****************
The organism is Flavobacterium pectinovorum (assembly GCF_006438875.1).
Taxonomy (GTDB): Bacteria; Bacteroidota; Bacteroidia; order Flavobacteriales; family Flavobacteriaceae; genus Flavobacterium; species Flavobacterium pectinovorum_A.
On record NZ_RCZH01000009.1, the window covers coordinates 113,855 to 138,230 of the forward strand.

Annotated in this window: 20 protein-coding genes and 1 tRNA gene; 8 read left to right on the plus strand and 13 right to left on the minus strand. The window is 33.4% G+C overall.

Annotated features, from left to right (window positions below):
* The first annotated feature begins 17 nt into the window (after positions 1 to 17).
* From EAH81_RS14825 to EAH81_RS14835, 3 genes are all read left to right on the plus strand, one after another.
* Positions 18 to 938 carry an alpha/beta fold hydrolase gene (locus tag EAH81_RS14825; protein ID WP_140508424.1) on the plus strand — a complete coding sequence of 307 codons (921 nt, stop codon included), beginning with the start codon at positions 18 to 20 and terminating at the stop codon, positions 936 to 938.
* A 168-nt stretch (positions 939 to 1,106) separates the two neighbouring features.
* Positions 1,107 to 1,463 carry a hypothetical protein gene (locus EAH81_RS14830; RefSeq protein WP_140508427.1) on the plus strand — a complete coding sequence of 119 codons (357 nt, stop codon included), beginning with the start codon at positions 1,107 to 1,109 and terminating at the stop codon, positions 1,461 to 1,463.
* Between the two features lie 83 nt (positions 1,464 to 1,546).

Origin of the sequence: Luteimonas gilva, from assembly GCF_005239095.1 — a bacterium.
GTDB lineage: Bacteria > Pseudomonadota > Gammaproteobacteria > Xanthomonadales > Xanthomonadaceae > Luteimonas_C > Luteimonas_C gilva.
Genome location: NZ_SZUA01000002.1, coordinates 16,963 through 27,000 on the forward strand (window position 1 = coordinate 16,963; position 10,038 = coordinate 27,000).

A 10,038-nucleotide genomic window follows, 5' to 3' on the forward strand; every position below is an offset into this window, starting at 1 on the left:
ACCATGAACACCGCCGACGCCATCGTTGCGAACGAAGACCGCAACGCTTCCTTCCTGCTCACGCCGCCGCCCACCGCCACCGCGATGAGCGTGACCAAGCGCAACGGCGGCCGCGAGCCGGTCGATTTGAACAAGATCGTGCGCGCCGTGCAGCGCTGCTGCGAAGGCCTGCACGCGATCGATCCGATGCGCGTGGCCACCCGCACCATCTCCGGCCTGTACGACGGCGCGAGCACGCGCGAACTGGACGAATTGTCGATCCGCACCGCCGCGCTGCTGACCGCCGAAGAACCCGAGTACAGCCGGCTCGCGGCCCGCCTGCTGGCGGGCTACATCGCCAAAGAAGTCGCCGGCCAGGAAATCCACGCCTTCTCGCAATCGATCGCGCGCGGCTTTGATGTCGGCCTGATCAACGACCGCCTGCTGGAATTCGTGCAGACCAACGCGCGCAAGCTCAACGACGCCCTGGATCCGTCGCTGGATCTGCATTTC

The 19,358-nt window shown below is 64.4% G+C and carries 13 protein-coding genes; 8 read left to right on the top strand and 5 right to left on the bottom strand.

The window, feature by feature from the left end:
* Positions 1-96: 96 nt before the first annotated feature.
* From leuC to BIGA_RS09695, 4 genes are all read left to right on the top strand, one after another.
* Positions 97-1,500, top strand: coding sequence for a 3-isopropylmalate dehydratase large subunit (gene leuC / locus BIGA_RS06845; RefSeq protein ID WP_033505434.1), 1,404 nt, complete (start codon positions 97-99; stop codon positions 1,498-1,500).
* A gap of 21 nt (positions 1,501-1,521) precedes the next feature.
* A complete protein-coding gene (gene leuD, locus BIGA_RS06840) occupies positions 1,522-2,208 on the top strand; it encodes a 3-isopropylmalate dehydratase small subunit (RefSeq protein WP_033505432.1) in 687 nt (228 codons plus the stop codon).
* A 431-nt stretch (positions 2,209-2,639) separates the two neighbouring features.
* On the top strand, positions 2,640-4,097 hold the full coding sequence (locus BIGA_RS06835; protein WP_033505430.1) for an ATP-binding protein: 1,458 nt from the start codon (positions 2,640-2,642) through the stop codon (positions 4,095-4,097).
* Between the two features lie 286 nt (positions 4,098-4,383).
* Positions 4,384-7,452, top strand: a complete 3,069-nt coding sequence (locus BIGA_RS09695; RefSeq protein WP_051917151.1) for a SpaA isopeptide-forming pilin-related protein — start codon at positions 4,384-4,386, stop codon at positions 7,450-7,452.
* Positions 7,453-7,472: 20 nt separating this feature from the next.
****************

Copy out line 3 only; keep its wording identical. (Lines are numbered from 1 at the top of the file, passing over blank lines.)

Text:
On record NZ_RCZH01000009.1, the window covers coordinates 113,855 to 138,230 of the forward strand.